Sleep Chart for Babies:

Age Total Hours of Sleep Total Hours of Sleep at Night Total Hours of Daytime Sleep
Newborn 16 Hours 8 to 9 Hours 8 Hours
1 Month 15.5 Hours 8 to 9 Hours 7 Hours
3 Months 15 Hours 9 to 10 Hours 4 to 5 Hours
6 Months 14 Hours 10 Hours 4 Hours
9 Months 14 Hours 11 Hours 3 Hours
1 Year 14 Hours 11 Hours 3 Hours
2 Years 13 Hours 11 Hours 2 Hours

Helpful Tips:

  • No naps before bedtime – naps are also important for children. However, having naps right before you are supposed to tuck them in for bedtime will only achieve the opposite - instead of feeling tired and drowsy, they’ll instead have enough energy to want to stay up as late as possible.
  • A calming sleeping environment is key – when it comes to sleeping, all of us need to be comfortable. The same goes for babies, they need to be comfortable enough for them to sleep. You may also opt to provide them with a comfort item, such as a pacifier, blanket or toy.
  • Develop a consistent routine – babies thrive on routines. It does not need to be complicated, though. You can start by having sleep time at the same time every night, so your baby instinctively knows that it is time to sleep. Taking a warm bath, singing songs, reading a book, or brushing their teeth, these are activities you can incorporate in a child’s bedtime routine.
  • Playing during the day – playing with your children during their most active times in the day can help them to stay awake for longer periods of time, which promotes a longer sleep at night.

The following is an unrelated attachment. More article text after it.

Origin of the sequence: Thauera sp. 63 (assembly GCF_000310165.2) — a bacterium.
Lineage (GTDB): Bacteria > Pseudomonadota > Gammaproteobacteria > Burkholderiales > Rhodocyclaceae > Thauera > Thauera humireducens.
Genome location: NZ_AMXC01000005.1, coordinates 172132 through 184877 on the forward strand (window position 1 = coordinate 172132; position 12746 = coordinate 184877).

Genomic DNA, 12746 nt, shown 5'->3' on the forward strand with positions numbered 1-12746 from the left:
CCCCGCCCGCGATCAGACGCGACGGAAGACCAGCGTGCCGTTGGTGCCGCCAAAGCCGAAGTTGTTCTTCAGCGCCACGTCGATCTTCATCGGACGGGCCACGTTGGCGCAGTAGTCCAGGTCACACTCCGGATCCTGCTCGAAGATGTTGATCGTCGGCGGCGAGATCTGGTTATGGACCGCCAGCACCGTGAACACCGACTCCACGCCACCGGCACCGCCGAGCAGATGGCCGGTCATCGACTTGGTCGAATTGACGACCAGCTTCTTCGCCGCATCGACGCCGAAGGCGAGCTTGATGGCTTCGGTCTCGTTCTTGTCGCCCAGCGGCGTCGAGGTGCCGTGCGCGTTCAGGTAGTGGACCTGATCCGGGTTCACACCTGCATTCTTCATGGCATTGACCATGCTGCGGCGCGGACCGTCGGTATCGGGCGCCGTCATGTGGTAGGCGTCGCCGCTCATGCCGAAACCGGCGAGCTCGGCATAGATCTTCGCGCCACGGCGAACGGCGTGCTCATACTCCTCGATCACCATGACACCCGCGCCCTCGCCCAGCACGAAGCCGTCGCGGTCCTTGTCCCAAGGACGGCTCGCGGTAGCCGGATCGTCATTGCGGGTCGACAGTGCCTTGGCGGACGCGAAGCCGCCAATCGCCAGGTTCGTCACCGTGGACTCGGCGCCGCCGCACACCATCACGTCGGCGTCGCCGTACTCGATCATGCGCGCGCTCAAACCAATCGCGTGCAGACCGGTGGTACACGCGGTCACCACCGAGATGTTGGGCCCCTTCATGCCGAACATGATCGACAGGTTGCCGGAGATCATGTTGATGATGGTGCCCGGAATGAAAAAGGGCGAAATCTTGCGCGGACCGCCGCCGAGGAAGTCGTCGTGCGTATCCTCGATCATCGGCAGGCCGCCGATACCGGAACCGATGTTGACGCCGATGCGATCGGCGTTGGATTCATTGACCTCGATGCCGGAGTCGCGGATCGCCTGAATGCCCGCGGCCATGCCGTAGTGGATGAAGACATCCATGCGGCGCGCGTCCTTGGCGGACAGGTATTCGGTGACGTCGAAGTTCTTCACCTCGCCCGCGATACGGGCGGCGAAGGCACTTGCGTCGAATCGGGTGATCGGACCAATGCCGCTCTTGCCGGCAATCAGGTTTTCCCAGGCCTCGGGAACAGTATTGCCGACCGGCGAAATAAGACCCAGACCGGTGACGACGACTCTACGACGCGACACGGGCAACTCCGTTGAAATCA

• Avoid stimulating sights, sounds and activities during bedtime – Keep the lights and sounds low. It is important that babies are calm at night.
  • When sleepy, gently put them into their bed – as soon as your baby starts showing signs of being sleepy or drowsy such as rubbing their eyes, crying, or becoming irritable, place them comfortably and gently into bed. Studies show that babies who are put to bed when still sleepy can sleep better and faster than those who are already asleep when placed on the bed.
  • Don’t respond to their crying immediately – this tip takes patience and courage. As parents, it is difficult to hear your child crying through the night, but this is important, as this teaches them to soothe themselves. Wait for a couple of minutes and see if your child can fall back to sleep by themselves.
  • Be patient – raising a baby is a whole new level of difficulty, especially in the early, crucial stages of their lives. Your baby is still on their way to learning how to sleep properly, which is why parents should always be patient. It will pay off in the end.

Common Problems That Hinder Infants and Toddlers from Sleeping